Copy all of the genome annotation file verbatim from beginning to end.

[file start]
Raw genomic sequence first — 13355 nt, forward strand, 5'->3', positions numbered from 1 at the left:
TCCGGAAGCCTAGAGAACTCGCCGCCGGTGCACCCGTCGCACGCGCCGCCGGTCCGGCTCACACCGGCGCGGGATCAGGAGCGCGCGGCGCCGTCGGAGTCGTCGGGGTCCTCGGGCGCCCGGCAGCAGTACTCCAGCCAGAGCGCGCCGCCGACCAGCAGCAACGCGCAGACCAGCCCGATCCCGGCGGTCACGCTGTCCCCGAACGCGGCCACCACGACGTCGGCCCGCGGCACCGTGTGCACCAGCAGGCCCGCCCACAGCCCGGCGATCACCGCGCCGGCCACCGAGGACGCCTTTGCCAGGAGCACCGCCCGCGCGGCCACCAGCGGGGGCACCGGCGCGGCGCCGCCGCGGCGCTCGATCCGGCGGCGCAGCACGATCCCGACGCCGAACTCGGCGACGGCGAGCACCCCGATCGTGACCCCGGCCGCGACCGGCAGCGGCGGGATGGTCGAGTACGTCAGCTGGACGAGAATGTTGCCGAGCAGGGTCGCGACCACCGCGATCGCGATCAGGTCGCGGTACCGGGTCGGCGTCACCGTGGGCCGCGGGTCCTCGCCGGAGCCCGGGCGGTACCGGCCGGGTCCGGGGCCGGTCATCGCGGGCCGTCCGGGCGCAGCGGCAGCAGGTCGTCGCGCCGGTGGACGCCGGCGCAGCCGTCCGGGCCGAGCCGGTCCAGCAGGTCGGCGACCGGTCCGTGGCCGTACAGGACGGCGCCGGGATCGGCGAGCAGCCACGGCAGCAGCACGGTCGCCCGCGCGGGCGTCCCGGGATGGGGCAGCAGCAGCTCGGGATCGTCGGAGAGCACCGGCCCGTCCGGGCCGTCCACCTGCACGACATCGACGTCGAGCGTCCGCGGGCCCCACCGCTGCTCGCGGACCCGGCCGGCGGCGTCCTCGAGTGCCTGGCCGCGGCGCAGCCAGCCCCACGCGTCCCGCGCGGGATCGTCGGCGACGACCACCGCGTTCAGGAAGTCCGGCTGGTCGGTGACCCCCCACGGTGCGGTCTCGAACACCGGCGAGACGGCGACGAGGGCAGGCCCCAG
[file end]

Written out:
Raw genomic sequence first — 13355 nt, forward strand, 5'->3', positions numbered from 1 at the left:
TCCGGAAGCCTAGAGAACTCGCCGCCGGTGCACCCGTCGCACGCGCCGCCGGTCCGGCTCACACCGGCGCGGGATCAGGAGCGCGCGGCGCCGTCGGAGTCGTCGGGGTCCTCGGGCGCCCGGCAGCAGTACTCCAGCCAGAGCGCGCCGCCGACCAGCAGCAACGCGCAGACCAGCCCGATCCCGGCGGTCACGCTGTCCCCGAACGCGGCCACCACGACGTCGGCCCGCGGCACCGTGTGCACCAGCAGGCCCGCCCACAGCCCGGCGATCACCGCGCCGGCCACCGAGGACGCCTTTGCCAGGAGCACCGCCCGCGCGGCCACCAGCGGGGGCACCGGCGCGGCGCCGCCGCGGCGCTCGATCCGGCGGCGCAGCACGATCCCGACGCCGAACTCGGCGACGGCGAGCACCCCGATCGTGACCCCGGCCGCGACCGGCAGCGGCGGGATGGTCGAGTACGTCAGCTGGACGAGAATGTTGCCGAGCAGGGTCGCGACCACCGCGATCGCGATCAGGTCGCGGTACCGGGTCGGCGTCACCGTGGGCCGCGGGTCCTCGCCGGAGCCCGGGCGGTACCGGCCGGGTCCGGGGCCGGTCATCGCGGGCCGTCCGGGCGCAGCGGCAGCAGGTCGTCGCGCCGGTGGACGCCGGCGCAGCCGTCCGGGCCGAGCCGGTCCAGCAGGTCGGCGACCGGTCCGTGGCCGTACAGGACGGCGCCGGGATCGGCGAGCAGCCACGGCAGCAGCACGGTCGCCCGCGCGGGCGTCCCGGGATGGGGCAGCAGCAGCTCGGGATCGTCGGAGAGCACCGGCCCGTCCGGGCCGTCCACCTGCACGACATCGACGTCGAGCGTCCGCGGGCCCCACCGCTGCTCGCGGACCCGGCCGGCGGCGTCCTCGAGTGCCTGGCCGCGGCGCAGCCAGCCCCACGCGTCCCGCGCGGGATCGTCGGCGACGACCACCGCGTTCAGGAAGTCCGGCTGGTCGGTGACCCCCCACGGTGCGGTCTCGAACACCGGCGAGACGGCGACGAGGGCAGGCCCCAG